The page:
Science Made Public Talks at WHOI

Woods Hole Oceanographic Institution (WHOI) presents Science Made Public, a series of talks by WHOI researchers on current ocean science topics. All talks held at the WHOI Ocean Science Exhibit Center, 15 School Street, Woods Hole

New Deep Sea Robot Reaches the Ocean Depths
Andy Bowen, Applied Ocean Physics & Engineering
Learn about a new type of deep-sea robotic vehicle called Nereus, a unique hybrid vehicle designed to explore the ocean’s last frontiers,  and hear about its recent successful dive to the deepest part of the world’s ocean—the Mariana Trench. To reach the trench, Nereus dove nearly twice as deep as research submarines are capable of and had to withstand pressures 1,000 times that of Earth’s surface—crushing forces similar to those on the surface of Venus. July 7, 2009 at 2:30 PM

Recycled Clam Shells Help Seed a New Oyster Crop
Diane Murphy, Woods Hole Sea Grant
Oysters are not only an important fishery resource, they’re also an important part of the ecosystem, providing habitat and filtering the water column. In an effort to restore oyster populations around the region, researchers work closely with municipal shellfish officers within the shellfish aquaculture industry using a technique called remote-setting that utilizes recycled clam and oyster shells. Learn more about this restoration and marine life enhancement project. July 14, 2009 at 2:30 PM

The Hearing and Travels of Icelandic White-Beaked Dolphins

T. Aran Mooney, Biology Department

Atlantic white-beaked dolphins are the most common dolphin species around Iceland and are frequently seen riding the bow wave of vessels in the summer. These dolphins are acoustically active, producing both whistles and clicks with sound energy as high as 305 kHz, much above the typical upper hearing frequency limit for toothed whales. Learn how scientists use tags to track dolphin behavior in their natural habitat to assess what these dolphins hear and how that relates to their role in the environment.           July 21, 2009 at 2:30 PM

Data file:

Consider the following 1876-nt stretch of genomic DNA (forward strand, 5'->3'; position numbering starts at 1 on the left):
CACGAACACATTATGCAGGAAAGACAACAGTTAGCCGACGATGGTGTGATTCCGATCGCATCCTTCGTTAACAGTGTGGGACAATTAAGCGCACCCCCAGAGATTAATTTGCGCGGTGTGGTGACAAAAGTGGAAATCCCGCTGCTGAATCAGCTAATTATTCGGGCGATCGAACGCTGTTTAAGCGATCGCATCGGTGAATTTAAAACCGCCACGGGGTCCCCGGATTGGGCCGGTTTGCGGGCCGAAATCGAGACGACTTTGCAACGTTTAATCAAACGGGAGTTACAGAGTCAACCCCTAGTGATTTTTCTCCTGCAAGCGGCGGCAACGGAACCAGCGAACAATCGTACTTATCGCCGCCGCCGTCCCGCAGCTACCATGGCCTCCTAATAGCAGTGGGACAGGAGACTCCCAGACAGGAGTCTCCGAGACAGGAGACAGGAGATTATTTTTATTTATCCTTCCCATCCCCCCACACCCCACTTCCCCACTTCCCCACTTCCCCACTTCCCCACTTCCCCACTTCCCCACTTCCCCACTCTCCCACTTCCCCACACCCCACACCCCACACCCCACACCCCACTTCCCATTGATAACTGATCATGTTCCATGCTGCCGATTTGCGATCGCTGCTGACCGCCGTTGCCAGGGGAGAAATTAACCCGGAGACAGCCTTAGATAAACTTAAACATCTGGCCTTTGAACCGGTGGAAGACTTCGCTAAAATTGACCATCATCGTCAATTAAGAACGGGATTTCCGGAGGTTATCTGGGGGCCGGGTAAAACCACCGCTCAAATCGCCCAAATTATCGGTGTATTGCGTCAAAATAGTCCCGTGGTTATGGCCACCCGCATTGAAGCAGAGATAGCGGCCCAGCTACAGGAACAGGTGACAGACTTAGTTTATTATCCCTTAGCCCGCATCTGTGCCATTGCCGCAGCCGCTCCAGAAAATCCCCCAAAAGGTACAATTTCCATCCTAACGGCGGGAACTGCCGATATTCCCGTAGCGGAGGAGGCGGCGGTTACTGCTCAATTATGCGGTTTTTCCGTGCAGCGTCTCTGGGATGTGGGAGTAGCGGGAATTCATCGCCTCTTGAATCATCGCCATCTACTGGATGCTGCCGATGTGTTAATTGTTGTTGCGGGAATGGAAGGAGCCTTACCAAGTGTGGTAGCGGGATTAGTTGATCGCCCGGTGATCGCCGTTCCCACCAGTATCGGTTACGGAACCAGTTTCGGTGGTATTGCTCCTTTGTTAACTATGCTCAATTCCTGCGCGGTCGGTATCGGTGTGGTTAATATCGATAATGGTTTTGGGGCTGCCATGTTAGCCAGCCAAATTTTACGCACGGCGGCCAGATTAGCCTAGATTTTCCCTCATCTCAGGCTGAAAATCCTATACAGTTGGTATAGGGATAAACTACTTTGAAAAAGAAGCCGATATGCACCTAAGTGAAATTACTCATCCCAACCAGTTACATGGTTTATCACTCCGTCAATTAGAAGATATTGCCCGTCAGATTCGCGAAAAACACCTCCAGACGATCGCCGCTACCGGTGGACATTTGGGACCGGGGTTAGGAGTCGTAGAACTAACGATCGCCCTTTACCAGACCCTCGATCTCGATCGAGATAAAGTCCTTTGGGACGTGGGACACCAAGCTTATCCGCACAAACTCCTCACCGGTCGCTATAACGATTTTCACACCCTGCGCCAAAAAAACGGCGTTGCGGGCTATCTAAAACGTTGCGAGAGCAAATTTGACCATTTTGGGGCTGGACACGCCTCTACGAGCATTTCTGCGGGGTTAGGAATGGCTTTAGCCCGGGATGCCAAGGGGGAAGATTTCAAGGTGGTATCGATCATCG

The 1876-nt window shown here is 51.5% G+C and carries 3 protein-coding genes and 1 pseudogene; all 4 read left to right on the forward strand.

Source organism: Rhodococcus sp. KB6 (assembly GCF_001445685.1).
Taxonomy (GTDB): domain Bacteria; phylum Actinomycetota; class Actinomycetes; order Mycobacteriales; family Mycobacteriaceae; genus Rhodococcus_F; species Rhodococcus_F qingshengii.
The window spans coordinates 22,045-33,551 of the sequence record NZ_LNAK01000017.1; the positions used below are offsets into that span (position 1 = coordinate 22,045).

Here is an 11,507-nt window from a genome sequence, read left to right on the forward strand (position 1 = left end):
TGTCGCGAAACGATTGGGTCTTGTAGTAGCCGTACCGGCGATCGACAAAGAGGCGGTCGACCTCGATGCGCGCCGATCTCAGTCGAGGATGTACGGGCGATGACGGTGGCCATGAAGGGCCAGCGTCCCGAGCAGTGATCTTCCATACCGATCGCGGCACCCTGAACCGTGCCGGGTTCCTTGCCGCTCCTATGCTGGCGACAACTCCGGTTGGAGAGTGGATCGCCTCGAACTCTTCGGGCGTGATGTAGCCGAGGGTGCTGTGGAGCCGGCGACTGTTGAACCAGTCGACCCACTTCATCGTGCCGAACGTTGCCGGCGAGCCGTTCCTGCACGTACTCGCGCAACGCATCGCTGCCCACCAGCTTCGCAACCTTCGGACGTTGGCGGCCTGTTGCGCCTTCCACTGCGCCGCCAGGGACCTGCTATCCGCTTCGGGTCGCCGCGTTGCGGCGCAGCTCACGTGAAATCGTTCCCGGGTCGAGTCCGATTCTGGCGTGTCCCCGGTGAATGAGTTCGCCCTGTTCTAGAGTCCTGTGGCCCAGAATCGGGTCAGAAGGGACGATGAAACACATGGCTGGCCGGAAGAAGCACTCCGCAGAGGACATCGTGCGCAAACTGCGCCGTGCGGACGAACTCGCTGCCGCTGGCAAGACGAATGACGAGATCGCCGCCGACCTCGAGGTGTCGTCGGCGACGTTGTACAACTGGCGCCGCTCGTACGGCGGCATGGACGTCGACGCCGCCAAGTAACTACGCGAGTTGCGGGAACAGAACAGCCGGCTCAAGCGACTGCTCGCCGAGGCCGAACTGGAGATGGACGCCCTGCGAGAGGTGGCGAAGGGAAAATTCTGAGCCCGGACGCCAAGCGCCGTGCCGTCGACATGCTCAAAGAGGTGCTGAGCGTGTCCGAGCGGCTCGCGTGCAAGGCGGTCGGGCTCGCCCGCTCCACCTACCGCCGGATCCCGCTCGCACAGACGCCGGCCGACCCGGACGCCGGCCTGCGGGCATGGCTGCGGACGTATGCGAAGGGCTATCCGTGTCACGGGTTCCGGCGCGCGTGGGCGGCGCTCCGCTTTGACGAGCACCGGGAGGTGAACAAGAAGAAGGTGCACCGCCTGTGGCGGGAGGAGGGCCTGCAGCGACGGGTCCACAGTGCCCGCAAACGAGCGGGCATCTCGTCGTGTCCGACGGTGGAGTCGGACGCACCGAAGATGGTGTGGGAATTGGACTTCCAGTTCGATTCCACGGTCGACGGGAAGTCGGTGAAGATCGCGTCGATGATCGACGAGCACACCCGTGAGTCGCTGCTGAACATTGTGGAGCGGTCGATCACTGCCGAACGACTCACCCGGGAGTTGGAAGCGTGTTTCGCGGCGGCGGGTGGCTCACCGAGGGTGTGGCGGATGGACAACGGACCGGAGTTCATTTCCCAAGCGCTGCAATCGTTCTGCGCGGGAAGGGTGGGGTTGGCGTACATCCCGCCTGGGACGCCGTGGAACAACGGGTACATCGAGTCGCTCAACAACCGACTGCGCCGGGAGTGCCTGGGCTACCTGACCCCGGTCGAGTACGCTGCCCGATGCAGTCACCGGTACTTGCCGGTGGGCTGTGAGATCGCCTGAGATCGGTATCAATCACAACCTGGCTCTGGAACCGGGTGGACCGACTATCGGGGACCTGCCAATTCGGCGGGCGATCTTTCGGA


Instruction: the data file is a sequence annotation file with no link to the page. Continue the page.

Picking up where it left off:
Planet Puddle: Surprising Complexity in a Simple Climate
Rebecca Walsh Dell, Physical Oceanography
Why is it so hard to predict the climate? Anyone who has ever been surprised by the weather knows that it can be very omplicated, but it turns out that even very simple climate systems can have complex and surprising behavior. We’ll discuss how a hypothetical planet with no land and no weather can have huge changes in its climate because of ice on the sea. Come and learn about ideas that have big implications for our understanding of climate change and climate prediction. July 28, 2009 at 2:30 PM

For more information, contact Kathy Patterson, 508-289-2700 or kpatterson@whoi.edu

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